Casados is a Champaign-based husband-wife team that knows how to rock -- in an acoustic/harmonious/folky/guitar-and-harmonium sort of way. Methinks there's something rather mesmerizing about them and their music, particularly when the harmonium (a strangely erotic instrument ... perhaps because of its french and indian roots) kicks in. Live, Nic plays acoustic guitar and sings lead on most songs; Heather sings harmonies and plays mandolin and the now thrice-mentioned harmonium (they're frequently joined by friends playing accordion, slide guitar, etc.). And "live" happens quite often, as they've played almost 70 shows in the past year, in Chambana and the Midwest along with extended tours to both coasts. I was fortunate enough to catch them live at the Canopy Club in Urbana last weekend, where, due to an unfortunate booking that listed them as headliners but didn't have them playing until 1AM (after two very good bands and two highly mediocre bands), they were gracious enough to play for a bit even though there were only about six people still around, including myself, the bartender, and the sound guy. They played the songs off of their EP (released in early April), all of which I like very much, as well as a few brand new ones, including one about great-grandma that made my friend Dan weep silently in his whiskey. It was quite lovely to be serenaded with such personal and lovely music by two people who obviously enjoy their music and each other. Their music, particularly the harmonies, is just plain beautiful.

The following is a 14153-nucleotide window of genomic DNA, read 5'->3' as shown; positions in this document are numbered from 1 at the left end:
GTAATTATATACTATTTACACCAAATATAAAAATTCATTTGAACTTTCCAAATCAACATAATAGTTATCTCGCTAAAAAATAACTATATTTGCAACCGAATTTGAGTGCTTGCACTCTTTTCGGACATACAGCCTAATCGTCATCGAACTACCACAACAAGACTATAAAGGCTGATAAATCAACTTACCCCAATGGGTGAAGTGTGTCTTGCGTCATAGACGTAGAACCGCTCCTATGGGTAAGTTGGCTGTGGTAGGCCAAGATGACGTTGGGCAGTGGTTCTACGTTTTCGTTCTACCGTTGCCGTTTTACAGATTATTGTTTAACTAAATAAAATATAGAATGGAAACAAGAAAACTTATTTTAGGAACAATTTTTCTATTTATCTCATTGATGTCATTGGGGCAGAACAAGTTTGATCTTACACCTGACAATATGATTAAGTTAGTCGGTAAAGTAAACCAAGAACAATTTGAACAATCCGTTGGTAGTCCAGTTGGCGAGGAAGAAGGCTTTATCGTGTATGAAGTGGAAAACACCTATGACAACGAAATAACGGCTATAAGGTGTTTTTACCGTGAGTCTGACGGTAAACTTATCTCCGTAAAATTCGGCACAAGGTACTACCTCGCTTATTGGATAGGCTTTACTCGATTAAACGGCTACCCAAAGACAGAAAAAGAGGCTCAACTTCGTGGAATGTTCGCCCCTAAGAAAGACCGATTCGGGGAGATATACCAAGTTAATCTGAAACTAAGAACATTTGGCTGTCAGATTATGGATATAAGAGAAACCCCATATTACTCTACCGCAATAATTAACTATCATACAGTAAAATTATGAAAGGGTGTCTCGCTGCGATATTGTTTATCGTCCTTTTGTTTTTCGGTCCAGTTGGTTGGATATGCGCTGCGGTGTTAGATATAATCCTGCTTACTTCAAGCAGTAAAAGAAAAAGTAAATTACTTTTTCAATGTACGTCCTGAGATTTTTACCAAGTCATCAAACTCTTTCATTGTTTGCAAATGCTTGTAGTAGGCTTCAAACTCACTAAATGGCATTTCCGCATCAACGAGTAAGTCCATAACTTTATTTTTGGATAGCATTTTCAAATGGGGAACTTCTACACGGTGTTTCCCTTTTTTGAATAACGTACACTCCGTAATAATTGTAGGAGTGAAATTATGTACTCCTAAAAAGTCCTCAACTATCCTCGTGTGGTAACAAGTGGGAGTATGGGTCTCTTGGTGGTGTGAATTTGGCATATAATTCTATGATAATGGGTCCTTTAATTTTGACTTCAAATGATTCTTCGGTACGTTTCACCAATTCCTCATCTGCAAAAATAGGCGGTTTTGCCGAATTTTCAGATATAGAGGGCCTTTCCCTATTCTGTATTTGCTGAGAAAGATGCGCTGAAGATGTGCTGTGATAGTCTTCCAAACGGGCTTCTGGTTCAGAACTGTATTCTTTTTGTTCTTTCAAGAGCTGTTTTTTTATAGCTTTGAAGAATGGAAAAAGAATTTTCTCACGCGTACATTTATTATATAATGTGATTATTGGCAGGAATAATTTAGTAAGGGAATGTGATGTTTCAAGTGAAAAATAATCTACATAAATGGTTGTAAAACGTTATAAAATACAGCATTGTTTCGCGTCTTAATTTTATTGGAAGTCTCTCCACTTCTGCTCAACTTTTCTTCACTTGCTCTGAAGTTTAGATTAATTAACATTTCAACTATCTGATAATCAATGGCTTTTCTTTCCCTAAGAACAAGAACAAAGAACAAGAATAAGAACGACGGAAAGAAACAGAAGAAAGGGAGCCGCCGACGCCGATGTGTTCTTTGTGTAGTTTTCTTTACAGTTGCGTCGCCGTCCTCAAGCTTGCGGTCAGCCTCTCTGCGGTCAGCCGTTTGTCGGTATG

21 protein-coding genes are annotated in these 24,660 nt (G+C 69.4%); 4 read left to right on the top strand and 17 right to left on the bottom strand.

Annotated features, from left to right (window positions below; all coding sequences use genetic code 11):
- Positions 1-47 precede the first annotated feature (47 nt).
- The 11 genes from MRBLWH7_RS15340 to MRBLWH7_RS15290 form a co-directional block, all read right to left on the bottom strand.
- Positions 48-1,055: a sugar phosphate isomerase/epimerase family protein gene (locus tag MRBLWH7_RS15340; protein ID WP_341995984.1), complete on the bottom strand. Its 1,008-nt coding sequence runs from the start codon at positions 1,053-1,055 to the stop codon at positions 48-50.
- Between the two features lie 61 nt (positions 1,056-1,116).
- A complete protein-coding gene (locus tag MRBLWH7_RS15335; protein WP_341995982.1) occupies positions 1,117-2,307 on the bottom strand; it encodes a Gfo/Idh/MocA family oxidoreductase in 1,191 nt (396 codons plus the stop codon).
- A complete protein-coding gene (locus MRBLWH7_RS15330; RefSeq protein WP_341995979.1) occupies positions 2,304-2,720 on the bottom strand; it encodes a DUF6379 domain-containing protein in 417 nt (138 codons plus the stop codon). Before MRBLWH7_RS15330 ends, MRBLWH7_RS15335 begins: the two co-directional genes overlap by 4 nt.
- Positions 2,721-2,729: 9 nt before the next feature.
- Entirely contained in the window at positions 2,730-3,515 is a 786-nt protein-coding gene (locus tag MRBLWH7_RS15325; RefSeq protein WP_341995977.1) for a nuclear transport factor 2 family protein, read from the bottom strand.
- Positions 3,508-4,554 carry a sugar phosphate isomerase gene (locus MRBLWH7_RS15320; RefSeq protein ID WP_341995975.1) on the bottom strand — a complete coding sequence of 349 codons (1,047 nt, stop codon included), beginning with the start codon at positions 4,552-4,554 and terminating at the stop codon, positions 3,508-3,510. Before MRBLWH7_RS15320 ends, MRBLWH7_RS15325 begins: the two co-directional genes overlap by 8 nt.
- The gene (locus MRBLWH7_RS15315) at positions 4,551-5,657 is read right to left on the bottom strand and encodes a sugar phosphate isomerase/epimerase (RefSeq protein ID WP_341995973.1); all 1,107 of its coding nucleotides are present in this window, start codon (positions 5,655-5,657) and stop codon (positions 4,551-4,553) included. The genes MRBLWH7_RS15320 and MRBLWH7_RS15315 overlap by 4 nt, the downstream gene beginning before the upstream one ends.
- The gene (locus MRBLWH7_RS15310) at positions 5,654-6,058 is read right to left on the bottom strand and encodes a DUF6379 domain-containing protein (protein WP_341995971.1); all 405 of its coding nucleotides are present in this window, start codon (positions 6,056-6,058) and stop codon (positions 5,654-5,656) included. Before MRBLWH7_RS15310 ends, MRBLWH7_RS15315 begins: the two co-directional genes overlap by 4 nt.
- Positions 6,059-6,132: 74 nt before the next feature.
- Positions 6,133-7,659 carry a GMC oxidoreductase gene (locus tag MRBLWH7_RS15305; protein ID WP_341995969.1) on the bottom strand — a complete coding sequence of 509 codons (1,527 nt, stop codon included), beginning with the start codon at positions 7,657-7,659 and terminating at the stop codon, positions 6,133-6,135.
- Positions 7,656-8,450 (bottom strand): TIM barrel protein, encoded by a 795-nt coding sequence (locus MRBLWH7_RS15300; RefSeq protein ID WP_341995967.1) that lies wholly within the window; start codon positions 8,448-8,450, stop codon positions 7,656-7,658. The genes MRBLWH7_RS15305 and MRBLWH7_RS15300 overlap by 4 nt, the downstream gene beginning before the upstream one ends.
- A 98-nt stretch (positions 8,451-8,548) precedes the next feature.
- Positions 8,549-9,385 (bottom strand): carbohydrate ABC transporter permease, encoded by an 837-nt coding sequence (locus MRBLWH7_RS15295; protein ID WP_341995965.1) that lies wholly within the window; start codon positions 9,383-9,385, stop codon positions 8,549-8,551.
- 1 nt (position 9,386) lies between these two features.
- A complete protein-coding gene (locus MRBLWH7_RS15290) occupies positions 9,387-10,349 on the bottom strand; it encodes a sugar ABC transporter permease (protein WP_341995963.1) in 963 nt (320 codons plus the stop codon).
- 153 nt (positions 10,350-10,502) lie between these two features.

Here are two tracks from their five-track EP that I wish was much longer (though I don't hold it against them), Passages. Nic wrote all the songs on the EP, played a whole slew of instruments, and recorded it all himself in their home studio. They bill the album as the following, which I find to be quite intriguing: "Nic Dillon and Heather Dillon are in self-imposed exile. Tossing aside the respectable nine-to-fives, they've taken to the road on a Garfunklean journey to look for America. Passages is a documentary of the beginning of that journey and the people observed: five small lives of pain and change -- the wide-eyed drifter, the penitent divorcee, the dogmatic slacker. Five lives of quiet desperation, playing out their bit parts on a grand stage."
Casados - "Take It Slow" [MP3 (in a new window)]
Casados - "Twenty-four" [MP3 (in a new window)]
I'm really looking forward to the music these cats put out in the future. May Champaign-Urbana embrace you, Casados!
P.S. Casados is Spanish for "married".
Official Band Site | Buy the Album
MySpace (listen to "Panama" first)